Thursday, January 23, 2014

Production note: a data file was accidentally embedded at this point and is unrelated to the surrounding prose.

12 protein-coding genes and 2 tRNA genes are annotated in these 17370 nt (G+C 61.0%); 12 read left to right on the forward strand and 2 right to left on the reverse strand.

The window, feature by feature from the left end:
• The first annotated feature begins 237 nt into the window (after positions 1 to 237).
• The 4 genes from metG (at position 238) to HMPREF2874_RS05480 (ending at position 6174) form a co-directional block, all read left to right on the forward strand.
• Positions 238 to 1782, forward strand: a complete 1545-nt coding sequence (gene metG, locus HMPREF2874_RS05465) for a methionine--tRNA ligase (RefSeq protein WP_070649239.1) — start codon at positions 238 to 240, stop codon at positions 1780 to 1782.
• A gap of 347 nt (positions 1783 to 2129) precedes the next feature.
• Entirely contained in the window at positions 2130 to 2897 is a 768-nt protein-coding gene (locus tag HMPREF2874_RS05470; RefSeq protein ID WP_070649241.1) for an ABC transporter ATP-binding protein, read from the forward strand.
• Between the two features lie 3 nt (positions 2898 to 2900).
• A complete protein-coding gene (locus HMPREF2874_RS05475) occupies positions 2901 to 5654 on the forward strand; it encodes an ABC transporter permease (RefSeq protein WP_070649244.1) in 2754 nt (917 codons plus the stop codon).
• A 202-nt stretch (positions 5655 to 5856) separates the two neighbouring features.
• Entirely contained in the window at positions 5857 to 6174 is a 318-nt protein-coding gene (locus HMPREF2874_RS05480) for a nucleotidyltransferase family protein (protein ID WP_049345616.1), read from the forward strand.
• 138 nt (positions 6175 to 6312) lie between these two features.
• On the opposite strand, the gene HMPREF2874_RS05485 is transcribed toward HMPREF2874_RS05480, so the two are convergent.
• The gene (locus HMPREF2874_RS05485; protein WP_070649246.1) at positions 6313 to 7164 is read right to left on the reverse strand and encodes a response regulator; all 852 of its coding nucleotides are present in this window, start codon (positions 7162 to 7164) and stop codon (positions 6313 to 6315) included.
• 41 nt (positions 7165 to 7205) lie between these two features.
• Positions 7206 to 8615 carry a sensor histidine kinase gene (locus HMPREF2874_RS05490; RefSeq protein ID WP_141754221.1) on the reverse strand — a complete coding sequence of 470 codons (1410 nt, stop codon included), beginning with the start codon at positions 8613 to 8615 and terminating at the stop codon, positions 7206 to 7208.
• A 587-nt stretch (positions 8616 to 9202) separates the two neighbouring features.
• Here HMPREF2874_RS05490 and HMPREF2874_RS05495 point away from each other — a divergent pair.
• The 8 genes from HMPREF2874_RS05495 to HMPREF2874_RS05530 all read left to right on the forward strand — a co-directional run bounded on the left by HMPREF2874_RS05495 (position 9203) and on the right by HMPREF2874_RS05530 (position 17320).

Princeton alum Matthew Schmitz, Deputy Editor of the indispensable First Things magazine and one of my favorite people, offers a critical perspective (http://www.firstthings.com/blogs/firstthoughts/2014/01/eight-lies-in-president-obamas-roe...-statement) on President Obama's message of support for Roe v. Wade on its 41st anniversary. What I find most remarkable--and, in an odd way, most encouraging--about this message of support for abortion by the most extreme pro-abortion politician in America (Want proof? http://www.thepublicdiscourse.com/2008/10/133/) is that it does not include the word "abortion." Anywhere. The word isn't mentioned. Not once. Even in defending the taking of human life in utero, the President cannot bring himself to call it by its name. This is, I suspect, not a matter of squeamishness, much less moral qualms, on Mr. Obama's part. He was, is, and I fear will continue to be the truest of true believers in the abortion license. Rather, it reflects a cultural and political reality. A substantial majority of the American people have grave moral qualms about the deliberate killing of children in the womb. Most people oppose most abortions that are actually performed, that is, elective (or "direct") abortions, abortions whose precise object is to get the unborn baby dead because a woman, or husband, or boyfriend, or parent, or employer thinks, for whatever reason, that would be best. Hence, the euphemisms ("reproductive health care," "privacy," etc.) that Matt Schmitz points out in the President's statement, and its Orwellian identification of the cause of abortion with building "safe communities for children" (indeed, "all" children) and with giving "everyone" the "freedom and opportunity" they deserve. When a politician feels he cannot call the thing he is defending by its name, it is evidence that the cause he serves is in big trouble. The moral momentum is against him. The cause has lost, if it ever possessed, the moral high ground. Of course, this does not mean the inevitable defeat of the abortion license. There is no such thing as "inevitable" in the domain of social issues. The abortion license will fall only if those of us who uphold the right to life of each and every member of the human family are willing to work and pray and strategize and organize and sacrifice and suffer for the sake of our weakest and most vulnerable brothers and sisters. But the President's unwillingness to say the word "abortion" should give heart to those who have been struggling (and every year on this date marching) for more than forty years against the bloody reality that, as far as Barack Obama is concerned, dare not speak its name.